To Karin With Love{25}

Karin’s portrait, painted by mutual friend Pam Ingalls

When I first met Karin, she was not in the room. I stood in her kitchen with my realtor, getting to know the woman and her family merely by the furnishings of the listed farmhouse —the missives and magnets on the fridge door, the art on the walls, the joy in each beloved photograph, and the welcoming comfort of each room. She had me the minute I crossed the threshold, and spied an enameled plaque below the window, which read, “ENTREE DES ARTISTES.” Later I’d learn, Karin viewed each of us as an artist, whether we did or not.

Karin’s kind of welcome sign…

As I walked through the house, I envisioned the comings and goings of this lived-in and well-loved house, known on the island as the Peach Palace due to the unlikely color of its clapboards. On the north wall of the living room, opposite the fireplace, hung a large black and white photo of Karin holding hands with her young son Andrew, spinning in circles in a courtyard yard in Italy. Karin looked as if she had stepped out of the pages of an E.M.Forster novel with Andrew as her dapper muse.

Karin in my kitchen, Karin in my heart: A love note to Karen from her husband, Buzz.

When I fell in love with the house, I fell in love with Karin. For me, it was an package deal. I approached Karin and her beloved husband Buzz with my best offer and a love letter to the house. I have never been more earnest in my life and spelled out what the house would mean to me, and how I would honor its century-old legacy and weathered facade with a passion reserved for family and friends. Fortunately for me, it was also a time when anyone with a pulse and a bank account could secure a mortgage loan that today would be considered a bankruptable offense.  We came to a mutual agreement and the only working key to the house was passed on.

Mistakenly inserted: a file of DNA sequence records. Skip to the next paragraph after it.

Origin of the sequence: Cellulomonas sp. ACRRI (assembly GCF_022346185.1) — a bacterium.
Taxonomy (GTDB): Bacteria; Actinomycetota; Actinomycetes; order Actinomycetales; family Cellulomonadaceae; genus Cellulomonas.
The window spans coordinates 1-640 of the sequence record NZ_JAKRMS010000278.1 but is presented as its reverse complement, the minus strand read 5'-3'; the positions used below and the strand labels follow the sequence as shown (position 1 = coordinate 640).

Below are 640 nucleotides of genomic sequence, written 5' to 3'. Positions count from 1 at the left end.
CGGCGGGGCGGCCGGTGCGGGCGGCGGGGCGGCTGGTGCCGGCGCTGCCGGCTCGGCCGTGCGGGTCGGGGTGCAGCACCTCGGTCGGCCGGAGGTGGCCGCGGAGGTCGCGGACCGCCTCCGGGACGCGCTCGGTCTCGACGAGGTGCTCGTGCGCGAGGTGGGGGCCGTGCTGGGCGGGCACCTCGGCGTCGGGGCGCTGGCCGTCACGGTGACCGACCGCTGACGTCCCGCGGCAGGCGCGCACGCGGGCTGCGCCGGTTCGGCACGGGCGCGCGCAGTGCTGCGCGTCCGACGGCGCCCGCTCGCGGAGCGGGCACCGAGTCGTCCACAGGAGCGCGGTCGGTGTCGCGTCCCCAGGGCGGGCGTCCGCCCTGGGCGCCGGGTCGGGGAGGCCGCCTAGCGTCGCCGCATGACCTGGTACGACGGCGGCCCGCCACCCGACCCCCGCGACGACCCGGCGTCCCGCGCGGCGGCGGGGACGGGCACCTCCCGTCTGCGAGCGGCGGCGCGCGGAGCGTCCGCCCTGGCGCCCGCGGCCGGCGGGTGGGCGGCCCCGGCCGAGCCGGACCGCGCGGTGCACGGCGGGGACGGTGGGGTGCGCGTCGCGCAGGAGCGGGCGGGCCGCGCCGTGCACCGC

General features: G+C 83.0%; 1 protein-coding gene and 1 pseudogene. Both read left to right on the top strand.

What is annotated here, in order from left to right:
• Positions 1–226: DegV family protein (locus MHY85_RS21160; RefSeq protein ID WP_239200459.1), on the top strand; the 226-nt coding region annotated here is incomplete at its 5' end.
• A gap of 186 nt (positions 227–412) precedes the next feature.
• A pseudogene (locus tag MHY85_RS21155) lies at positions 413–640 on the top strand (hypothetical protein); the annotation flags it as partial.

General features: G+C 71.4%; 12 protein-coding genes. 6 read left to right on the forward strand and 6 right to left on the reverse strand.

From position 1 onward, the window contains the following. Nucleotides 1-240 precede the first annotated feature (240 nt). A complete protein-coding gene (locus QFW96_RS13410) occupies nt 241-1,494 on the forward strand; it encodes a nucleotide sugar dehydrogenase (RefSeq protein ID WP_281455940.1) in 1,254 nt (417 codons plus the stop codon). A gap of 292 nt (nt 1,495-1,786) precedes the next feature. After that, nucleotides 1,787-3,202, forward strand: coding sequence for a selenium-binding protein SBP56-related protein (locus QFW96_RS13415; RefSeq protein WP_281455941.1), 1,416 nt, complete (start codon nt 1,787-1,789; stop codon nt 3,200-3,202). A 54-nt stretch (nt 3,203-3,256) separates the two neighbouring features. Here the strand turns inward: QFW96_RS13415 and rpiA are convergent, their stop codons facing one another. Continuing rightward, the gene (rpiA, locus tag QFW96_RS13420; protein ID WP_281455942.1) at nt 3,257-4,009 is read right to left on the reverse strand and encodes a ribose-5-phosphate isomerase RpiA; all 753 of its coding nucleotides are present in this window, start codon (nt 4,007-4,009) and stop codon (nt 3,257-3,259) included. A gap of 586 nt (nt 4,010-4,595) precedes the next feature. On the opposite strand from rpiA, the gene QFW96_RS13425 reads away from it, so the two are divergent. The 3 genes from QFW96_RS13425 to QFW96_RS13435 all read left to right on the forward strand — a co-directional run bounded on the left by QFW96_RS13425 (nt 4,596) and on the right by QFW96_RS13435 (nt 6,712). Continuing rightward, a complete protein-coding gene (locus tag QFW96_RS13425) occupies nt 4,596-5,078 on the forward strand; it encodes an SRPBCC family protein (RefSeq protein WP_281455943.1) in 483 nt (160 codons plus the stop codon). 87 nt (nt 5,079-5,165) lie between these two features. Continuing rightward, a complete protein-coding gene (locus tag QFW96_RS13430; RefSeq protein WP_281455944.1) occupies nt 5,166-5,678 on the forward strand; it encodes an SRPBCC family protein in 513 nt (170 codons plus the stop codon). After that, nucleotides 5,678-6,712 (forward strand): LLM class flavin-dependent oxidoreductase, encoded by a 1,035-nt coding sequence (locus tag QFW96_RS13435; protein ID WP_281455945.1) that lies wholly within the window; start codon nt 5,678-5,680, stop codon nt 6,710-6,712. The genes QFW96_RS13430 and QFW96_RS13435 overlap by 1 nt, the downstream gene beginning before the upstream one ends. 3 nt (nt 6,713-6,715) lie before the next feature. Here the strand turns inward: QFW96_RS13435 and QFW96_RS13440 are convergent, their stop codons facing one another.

The Peach Palace: a shelter for all its children, past and present

A month or so later, I moved into the house, and Buzz and Karin relocated just a block away, but in truth their spirits never really left. Their indelible stamp remained and I was glad for it. Augie their cat took a more literal approach. As a regular visitor, he enjoyed dual residency between houses old and new. Buzz and Karin’s walks to retrieve him made for perfect visits and updates. Karin and I gushed about ‘our’ house, and she would often visit her former home when I was away at work, as I had invited her to do.

Karin and family enjoying Vashons First Friday Gallery Cruise

Karin and family enjoying Vashons First Friday Gallery Cruise

When I think of my house —of Karin and Buzz’s house —I’m reminded of a note from Mark Twain about his family home in Hartford, Connecticut. It seems to sum up how we felt, too:

To us our house was not unsentient matter–it had a heart and a soul and eyes to see us with, and approvals and solicitudes and deep sympathies; it was of us, and we were in its confidence, and lived in its grace and in the peace of its benediction. We never came home from an absence that its face did not light up and speak out its eloquent welcome—and we could not enter it unmoved.          – Letter to Joseph Twichell, quoted in Mark Twain: A Biography

Karin holds a special place in my heart, one that grows even dearer with the sad news of her passing. I have never met anyone like Karin, and she embodied love, creativity, moxie, insight and generosity. I write this from a table in the house where she raised her family, and her presence is felt everyday. Her name is painted above my kitchen door, “To Karin with love,” a beloved vestige from her days here, and a gentle and lovely reminder she will come and go as she pleases and find peace in her world with Buzz. My deepest sympathies to her family and friends far and wide.

Her nickname was little Gemma , and what a little gem she was.

Karin in the middle, one Fourth of July when all was right with the world.